Last week, I saw a young man setting up a stand with a video monitor – in the rain, in front of Waterfront Station, at rush hour with thousands of commuters flowing into the transit hub.

The brightness of the monitor grabbed the eye; the sound was loud and assaulted the ear.  The content was, I think, about animal cruelty in the production of food, and some of the images were pretty rough.
The young man wasn’t saying anything; he was there to talk with people attracted by the TV.  It was very effective – and a very bad idea.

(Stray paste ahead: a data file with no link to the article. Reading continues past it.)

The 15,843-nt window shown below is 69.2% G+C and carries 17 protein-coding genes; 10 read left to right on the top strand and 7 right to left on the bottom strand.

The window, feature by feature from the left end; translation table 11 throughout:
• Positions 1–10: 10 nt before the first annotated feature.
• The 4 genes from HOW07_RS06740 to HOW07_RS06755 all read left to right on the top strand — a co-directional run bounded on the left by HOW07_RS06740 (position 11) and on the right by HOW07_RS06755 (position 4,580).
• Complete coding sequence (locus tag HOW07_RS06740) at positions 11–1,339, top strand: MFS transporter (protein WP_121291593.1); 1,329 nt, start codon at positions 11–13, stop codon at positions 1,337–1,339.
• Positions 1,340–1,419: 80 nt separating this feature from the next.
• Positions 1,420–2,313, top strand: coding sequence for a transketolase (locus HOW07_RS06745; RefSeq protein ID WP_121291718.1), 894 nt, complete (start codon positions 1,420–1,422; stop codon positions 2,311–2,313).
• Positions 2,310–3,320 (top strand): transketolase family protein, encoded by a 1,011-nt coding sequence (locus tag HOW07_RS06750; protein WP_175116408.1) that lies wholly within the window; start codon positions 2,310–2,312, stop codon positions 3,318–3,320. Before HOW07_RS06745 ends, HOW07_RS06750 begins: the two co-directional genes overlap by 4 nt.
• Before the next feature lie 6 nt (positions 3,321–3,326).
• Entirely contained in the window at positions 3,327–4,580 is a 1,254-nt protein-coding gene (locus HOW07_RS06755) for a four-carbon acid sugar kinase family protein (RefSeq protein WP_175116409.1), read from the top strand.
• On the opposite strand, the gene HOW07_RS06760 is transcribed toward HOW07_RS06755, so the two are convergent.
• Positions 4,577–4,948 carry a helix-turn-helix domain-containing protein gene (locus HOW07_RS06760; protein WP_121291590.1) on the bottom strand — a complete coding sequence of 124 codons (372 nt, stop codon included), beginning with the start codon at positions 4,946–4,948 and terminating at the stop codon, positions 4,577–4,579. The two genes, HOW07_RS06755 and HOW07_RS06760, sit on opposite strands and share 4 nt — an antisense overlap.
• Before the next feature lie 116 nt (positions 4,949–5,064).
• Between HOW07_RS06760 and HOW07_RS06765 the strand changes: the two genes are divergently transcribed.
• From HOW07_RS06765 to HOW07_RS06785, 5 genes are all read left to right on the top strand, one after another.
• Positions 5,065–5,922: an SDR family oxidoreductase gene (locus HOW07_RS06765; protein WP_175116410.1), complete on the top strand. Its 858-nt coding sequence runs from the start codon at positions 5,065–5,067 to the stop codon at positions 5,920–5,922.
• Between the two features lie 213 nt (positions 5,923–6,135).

Yes, freedom of speech and all that.  But once again technology changes the terms: do people have the right not to be pummeled in the public realm with images and noise that fills the space in a way that the human voice cannot?
And what happens when more than one advocate – maybe two, maybe more – set up competing attractions and an arms race begins: bigger, louder, more intrusive?
Don’t know whether this is legal or not.  But the use of augmenting technology shouldn’t be.


  1. What if he had just played video & sound of a freeway and turned the volume up to slightly higher than the existing noise from cars, about as loud as it would be if one more person had decided to drive that day?

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